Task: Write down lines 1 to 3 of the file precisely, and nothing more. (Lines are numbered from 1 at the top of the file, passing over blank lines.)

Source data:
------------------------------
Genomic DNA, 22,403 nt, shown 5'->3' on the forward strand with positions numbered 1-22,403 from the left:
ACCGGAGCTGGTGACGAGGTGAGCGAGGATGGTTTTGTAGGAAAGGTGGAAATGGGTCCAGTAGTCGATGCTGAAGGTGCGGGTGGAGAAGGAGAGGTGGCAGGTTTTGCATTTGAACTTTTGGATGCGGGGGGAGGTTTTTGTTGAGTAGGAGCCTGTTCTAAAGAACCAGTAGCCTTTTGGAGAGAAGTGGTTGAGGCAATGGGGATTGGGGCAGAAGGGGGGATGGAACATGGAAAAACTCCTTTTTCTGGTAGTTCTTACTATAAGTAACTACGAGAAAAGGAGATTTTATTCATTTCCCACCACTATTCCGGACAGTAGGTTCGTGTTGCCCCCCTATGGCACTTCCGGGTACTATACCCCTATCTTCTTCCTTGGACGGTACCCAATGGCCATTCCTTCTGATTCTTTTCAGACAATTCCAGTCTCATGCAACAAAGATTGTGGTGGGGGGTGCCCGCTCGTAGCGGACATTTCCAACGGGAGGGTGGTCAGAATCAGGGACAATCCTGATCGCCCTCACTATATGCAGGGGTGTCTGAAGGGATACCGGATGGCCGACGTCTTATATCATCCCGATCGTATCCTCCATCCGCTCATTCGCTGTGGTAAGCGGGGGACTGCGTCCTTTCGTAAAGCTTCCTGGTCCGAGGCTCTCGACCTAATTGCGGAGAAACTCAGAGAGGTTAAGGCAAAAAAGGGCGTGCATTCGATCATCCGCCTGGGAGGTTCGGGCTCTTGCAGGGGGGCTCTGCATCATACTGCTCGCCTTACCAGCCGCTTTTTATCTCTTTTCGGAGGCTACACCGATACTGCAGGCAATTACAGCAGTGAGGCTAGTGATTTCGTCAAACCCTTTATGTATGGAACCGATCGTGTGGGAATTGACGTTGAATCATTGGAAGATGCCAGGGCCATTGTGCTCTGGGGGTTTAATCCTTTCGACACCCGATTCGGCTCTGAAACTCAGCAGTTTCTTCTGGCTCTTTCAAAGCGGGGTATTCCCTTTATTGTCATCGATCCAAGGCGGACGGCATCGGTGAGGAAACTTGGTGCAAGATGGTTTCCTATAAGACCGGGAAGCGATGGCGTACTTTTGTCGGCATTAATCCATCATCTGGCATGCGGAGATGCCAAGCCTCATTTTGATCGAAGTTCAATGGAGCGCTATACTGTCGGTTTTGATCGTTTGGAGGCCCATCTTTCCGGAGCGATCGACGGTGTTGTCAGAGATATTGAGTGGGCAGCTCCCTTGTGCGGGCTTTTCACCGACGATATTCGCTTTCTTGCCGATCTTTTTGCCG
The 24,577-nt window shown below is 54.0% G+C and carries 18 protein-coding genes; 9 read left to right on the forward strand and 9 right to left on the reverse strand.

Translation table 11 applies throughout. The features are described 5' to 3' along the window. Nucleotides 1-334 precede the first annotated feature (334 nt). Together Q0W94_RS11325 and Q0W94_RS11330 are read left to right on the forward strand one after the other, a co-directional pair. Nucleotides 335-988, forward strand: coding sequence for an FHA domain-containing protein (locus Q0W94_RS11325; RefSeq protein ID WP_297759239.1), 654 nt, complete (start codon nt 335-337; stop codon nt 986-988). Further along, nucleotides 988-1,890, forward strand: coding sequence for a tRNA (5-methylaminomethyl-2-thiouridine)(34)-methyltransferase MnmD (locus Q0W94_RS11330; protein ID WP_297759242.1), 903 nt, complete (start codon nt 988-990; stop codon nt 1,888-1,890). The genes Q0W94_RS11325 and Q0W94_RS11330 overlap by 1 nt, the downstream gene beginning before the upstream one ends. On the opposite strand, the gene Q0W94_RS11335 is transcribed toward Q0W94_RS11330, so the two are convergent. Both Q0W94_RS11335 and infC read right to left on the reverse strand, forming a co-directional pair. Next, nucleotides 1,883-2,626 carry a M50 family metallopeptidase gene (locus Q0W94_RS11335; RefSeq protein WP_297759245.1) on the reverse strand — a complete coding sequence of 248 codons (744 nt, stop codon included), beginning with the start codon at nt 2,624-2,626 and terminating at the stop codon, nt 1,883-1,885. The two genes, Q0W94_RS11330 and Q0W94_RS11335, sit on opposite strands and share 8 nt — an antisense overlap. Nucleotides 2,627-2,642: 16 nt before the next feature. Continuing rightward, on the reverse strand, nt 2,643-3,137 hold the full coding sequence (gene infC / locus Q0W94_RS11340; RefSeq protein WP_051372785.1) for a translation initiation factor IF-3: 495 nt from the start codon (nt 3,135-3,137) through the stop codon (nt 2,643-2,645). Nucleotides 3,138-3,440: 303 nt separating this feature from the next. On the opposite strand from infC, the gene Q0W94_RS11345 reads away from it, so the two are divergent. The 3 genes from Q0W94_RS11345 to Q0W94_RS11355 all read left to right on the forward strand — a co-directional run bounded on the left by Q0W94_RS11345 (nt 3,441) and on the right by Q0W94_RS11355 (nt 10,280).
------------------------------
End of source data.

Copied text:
Genomic DNA, 22,403 nt, shown 5'->3' on the forward strand with positions numbered 1-22,403 from the left:
ACCGGAGCTGGTGACGAGGTGAGCGAGGATGGTTTTGTAGGAAAGGTGGAAATGGGTCCAGTAGTCGATGCTGAAGGTGCGGGTGGAGAAGGAGAGGTGGCAGGTTTTGCATTTGAACTTTTGGATGCGGGGGGAGGTTTTTGTTGAGTAGGAGCCTGTTCTAAAGAACCAGTAGCCTTTTGGAGAGAAGTGGTTGAGGCAATGGGGATTGGGGCAGAAGGGGGGATGGAACATGGAAAAACTCCTTTTTCTGGTAGTTCTTACTATAAGTAACTACGAGAAAAGGAGATTTTATTCATTTCCCACCACTATTCCGGACAGTAGGTTCGTGTTGCCCCCCTATGGCACTTCCGGGTACTATACCCCTATCTTCTTCCTTGGACGGTACCCAATGGCCATTCCTTCTGATTCTTTTCAGACAATTCCAGTCTCATGCAACAAAGATTGTGGTGGGGGGTGCCCGCTCGTAGCGGACATTTCCAACGGGAGGGTGGTCAGAATCAGGGACAATCCTGATCGCCCTCACTATATGCAGGGGTGTCTGAAGGGATACCGGATGGCCGACGTCTTATATCATCCCGATCGTATCCTCCATCCGCTCATTCGCTGTGGTAAGCGGGGGACTGCGTCCTTTCGTAAAGCTTCCTGGTCCGAGGCTCTCGACCTAATTGCGGAGAAACTCAGAGAGGTTAAGGCAAAAAAGGGCGTGCATTCGATCATCCGCCTGGGAGGTTCGGGCTCTTGCAGGGGGGCTCTGCATCATACTGCTCGCCTTACCAGCCGCTTTTTATCTCTTTTCGGAGGCTACACCGATACTGCAGGCAATTACAGCAGTGAGGCTAGTGATTTCGTCAAACCCTTTATGTATGGAACCGATCGTGTGGGAATTGACGTTGAATCATTGGAAGATGCCAGGGCCATTGTGCTCTGGGGGTTTAATCCTTTCGACACCCGATTCGGCTCTGAAACTCAGCAGTTTCTTCTGGCTCTTTCAAAGCGGGGTATTCCCTTTATTGTCATCGATCCAAGGCGGACGGCATCGGTGAGGAAACTTGGTGCAAGATGGTTTCCTATAAGACCGGGAAGCGATGGCGTACTTTTGTCGGCATTAATCCATCATCTGGCATGCGGAGATGCCAAGCCTCATTTTGATCGAAGTTCAATGGAGCGCTATACTGTCGGTTTTGATCGTTTGGAGGCCCATCTTTCCGGAGCGATCGACGGTGTTGTCAGAGATATTGAGTGGGCAGCTCCCTTGTGCGGGCTTTTCACCGACGATATTCGCTTTCTTGCCGATCTTTTTGCCG
The 24,577-nt window shown below is 54.0% G+C and carries 18 protein-coding genes; 9 read left to right on the forward strand and 9 right to left on the reverse strand.